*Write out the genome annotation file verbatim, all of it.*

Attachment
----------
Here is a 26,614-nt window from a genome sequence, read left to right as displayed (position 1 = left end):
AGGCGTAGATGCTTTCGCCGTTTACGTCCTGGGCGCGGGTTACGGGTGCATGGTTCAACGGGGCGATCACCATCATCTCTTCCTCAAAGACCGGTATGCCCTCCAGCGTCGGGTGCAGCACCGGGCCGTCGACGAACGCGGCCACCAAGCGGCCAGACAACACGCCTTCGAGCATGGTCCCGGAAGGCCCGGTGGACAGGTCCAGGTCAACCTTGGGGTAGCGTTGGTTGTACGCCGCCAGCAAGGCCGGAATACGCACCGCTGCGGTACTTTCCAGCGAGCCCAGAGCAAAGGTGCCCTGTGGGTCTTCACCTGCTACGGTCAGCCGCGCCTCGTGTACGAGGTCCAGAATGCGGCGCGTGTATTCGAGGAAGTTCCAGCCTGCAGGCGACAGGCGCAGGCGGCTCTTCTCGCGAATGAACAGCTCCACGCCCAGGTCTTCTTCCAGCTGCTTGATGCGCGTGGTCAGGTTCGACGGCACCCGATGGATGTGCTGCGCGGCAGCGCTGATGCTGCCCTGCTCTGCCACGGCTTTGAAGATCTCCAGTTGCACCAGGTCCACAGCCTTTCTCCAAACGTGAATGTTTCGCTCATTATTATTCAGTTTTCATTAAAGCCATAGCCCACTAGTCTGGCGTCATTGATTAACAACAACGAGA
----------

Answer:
Here is a 26,614-nt window from a genome sequence, read left to right as displayed (position 1 = left end):
AGGCGTAGATGCTTTCGCCGTTTACGTCCTGGGCGCGGGTTACGGGTGCATGGTTCAACGGGGCGATCACCATCATCTCTTCCTCAAAGACCGGTATGCCCTCCAGCGTCGGGTGCAGCACCGGGCCGTCGACGAACGCGGCCACCAAGCGGCCAGACAACACGCCTTCGAGCATGGTCCCGGAAGGCCCGGTGGACAGGTCCAGGTCAACCTTGGGGTAGCGTTGGTTGTACGCCGCCAGCAAGGCCGGAATACGCACCGCTGCGGTACTTTCCAGCGAGCCCAGAGCAAAGGTGCCCTGTGGGTCTTCACCTGCTACGGTCAGCCGCGCCTCGTGTACGAGGTCCAGAATGCGGCGCGTGTATTCGAGGAAGTTCCAGCCTGCAGGCGACAGGCGCAGGCGGCTCTTCTCGCGAATGAACAGCTCCACGCCCAGGTCTTCTTCCAGCTGCTTGATGCGCGTGGTCAGGTTCGACGGCACCCGATGGATGTGCTGCGCGGCAGCGCTGATGCTGCCCTGCTCTGCCACGGCTTTGAAGATCTCCAGTTGCACCAGGTCCACAGCCTTTCTCCAAACGTGAATGTTTCGCTCATTATTATTCAGTTTTCATTAAAGCCATAGCCCACTAGTCTGGCGTCATTGATTAACAACAACGAGA